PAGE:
No confusion Louis Vuitton
EUIPO states that the brands are not very similar, at least, there’s no likelihood of confusion for consumers. I imagine you may think of Louis Vuitton if you see the Loves Vittorio label in a flash. But fair enough, it might not be confusing.
But of course, the matter doesn’t end there. After all, the owner of a well-known trademark cannot only take legal action due to a risk of confusion. If your trademark has an excellent reputation, you can also take action if the consumer associates a new brand with your brand. On seeing the new brand they are reminded of the well-known brand, it can be sufficient for an infringement. The background to this rule is that it can’t be too easy for new trademarks to take unfair advantage of the image of a famous trademark.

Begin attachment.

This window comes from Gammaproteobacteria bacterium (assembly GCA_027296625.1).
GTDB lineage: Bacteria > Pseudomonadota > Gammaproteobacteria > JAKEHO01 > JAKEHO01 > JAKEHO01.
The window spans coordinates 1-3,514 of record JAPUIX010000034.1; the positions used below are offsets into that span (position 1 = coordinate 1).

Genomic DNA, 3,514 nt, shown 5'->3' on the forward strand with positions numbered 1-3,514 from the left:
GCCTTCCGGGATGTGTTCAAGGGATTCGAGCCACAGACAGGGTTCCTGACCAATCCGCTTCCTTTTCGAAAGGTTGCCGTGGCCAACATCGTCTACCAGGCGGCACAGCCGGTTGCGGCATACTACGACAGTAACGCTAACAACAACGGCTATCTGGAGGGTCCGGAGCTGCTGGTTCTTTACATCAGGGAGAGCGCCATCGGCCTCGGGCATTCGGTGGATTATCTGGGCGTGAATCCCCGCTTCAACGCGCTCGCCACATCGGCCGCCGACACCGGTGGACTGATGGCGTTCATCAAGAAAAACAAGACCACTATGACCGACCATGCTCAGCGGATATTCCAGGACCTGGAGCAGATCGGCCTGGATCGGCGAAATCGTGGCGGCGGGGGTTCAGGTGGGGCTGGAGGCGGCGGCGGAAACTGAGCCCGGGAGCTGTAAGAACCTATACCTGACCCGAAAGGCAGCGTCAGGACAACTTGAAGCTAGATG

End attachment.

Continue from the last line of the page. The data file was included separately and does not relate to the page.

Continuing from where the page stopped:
Louis Vuitton asserted the reputation of its logo in this case. No one doubts the fame of this brand and the association with Louis Vuitton that the Loves Vittorio logo evokes. However, even if it is a global trademark, the trademark owner must substantiate this reputation with evidence. Whether you are Apple, Nike or LV, you must show sales figures, marketing efforts, great articles that talk about your brand, etc.
Did you forget something, Louis Vuitton?
Strangely enough, despite receiving an emphatic reminder from the trademark office, Louis Vuitton did not submit any documentary evidence. Not a single piece. Is it possible they simply forgot? Was the responsible individual on vacation? Did the envelope get lost on the way to the letterbox? We don’t know. In any case, EUIPO had no choice but to reject the opposition, despite everyone feeling that the Loves Vittorio logo evokes a strong association with the world-famous LV logo. And this is how you can lose a case with a winning hand anyway.